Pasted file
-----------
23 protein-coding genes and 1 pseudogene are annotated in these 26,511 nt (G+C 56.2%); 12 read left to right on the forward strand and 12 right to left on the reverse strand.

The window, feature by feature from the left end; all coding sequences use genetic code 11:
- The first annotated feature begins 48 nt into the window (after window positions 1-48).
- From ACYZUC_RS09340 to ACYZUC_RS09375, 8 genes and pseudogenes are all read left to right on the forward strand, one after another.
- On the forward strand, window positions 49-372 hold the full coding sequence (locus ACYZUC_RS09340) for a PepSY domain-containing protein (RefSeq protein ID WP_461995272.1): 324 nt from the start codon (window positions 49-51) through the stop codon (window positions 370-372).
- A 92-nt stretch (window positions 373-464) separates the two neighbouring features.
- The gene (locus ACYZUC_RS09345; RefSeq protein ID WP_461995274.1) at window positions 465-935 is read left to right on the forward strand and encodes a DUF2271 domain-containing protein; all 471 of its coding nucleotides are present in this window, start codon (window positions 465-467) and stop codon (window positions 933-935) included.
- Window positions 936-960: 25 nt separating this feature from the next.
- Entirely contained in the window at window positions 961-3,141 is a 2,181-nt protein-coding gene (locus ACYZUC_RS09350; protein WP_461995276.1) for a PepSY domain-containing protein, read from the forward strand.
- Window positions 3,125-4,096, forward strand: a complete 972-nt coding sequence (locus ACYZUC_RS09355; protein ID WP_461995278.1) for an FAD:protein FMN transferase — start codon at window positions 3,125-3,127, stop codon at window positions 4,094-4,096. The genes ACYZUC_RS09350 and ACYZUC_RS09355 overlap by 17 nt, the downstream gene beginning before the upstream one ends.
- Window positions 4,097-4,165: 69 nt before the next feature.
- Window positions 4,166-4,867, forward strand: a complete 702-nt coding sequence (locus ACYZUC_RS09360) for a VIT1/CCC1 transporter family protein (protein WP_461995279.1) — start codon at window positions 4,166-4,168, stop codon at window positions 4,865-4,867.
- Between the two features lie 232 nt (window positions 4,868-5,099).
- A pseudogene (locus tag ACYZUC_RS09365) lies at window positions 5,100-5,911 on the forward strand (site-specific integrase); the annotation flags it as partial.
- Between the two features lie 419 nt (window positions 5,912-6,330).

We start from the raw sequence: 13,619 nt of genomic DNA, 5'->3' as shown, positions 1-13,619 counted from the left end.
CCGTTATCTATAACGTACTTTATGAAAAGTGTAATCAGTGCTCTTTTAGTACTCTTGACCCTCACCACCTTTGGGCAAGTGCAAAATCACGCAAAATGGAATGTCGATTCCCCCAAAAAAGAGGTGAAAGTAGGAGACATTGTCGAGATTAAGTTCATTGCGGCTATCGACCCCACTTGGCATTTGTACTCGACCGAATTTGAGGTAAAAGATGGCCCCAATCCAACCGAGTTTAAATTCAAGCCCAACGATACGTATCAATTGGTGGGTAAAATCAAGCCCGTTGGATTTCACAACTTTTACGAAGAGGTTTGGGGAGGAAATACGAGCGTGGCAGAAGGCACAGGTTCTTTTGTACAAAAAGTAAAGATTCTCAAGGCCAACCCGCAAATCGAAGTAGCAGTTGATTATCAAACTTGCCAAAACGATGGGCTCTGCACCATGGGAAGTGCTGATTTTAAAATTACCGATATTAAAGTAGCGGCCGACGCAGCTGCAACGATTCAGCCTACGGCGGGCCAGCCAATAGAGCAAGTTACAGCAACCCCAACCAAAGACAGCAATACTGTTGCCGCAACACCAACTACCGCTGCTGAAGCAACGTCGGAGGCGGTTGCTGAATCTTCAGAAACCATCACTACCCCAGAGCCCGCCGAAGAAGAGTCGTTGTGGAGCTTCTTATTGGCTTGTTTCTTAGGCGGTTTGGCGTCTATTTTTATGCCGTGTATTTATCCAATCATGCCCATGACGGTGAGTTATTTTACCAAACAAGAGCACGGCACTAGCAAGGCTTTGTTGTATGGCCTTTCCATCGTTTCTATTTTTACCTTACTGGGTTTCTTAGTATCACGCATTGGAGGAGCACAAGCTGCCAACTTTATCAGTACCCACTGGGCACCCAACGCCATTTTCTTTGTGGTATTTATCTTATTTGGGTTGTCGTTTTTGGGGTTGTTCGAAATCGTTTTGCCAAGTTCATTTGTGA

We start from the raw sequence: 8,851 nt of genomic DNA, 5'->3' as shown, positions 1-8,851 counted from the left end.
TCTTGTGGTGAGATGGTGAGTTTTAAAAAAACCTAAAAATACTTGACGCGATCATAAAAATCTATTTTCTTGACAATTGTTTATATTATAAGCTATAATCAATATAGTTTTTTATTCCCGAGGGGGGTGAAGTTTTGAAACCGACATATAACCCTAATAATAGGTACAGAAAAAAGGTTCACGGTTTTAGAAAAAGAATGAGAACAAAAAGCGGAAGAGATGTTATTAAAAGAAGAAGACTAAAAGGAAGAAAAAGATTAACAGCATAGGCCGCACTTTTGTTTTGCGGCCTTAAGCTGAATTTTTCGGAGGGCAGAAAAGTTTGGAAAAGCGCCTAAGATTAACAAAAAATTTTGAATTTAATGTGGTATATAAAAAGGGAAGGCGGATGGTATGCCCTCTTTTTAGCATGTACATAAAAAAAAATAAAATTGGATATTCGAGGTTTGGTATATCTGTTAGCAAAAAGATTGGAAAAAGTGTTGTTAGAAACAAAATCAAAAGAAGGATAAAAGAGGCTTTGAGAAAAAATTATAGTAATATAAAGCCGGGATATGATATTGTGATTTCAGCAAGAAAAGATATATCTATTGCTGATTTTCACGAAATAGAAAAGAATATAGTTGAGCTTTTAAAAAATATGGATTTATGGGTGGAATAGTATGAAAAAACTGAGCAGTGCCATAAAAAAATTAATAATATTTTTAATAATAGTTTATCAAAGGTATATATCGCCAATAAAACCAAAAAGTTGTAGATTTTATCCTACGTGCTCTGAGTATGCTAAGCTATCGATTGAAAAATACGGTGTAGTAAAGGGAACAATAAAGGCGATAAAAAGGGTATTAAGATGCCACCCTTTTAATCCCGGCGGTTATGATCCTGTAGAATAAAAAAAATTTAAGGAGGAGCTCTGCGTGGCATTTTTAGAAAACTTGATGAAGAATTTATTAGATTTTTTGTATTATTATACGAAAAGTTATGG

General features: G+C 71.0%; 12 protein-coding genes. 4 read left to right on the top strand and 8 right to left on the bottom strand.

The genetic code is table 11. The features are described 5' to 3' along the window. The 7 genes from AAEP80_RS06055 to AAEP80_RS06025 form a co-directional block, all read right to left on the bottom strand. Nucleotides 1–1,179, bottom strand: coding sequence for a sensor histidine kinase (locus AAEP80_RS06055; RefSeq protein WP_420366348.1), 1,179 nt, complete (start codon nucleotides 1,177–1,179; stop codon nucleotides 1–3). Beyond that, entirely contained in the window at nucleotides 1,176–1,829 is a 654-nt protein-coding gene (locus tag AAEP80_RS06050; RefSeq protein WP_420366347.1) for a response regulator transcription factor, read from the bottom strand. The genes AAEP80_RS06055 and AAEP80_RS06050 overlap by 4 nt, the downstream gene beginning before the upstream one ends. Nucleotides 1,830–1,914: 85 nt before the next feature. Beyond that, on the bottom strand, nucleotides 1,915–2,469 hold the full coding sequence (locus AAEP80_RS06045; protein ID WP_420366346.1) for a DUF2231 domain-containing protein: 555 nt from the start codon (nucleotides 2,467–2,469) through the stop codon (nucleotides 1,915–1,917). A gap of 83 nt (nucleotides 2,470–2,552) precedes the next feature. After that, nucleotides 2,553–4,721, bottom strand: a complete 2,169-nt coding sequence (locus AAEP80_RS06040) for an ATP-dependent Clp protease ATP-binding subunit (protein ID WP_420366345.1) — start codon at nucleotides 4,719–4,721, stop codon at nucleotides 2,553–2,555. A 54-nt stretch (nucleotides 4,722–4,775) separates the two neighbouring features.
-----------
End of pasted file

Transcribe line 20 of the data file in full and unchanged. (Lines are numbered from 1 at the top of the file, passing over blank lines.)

General features: G+C 71.0%; 12 protein-coding genes. 4 read left to right on the top strand and 8 right to left on the bottom strand.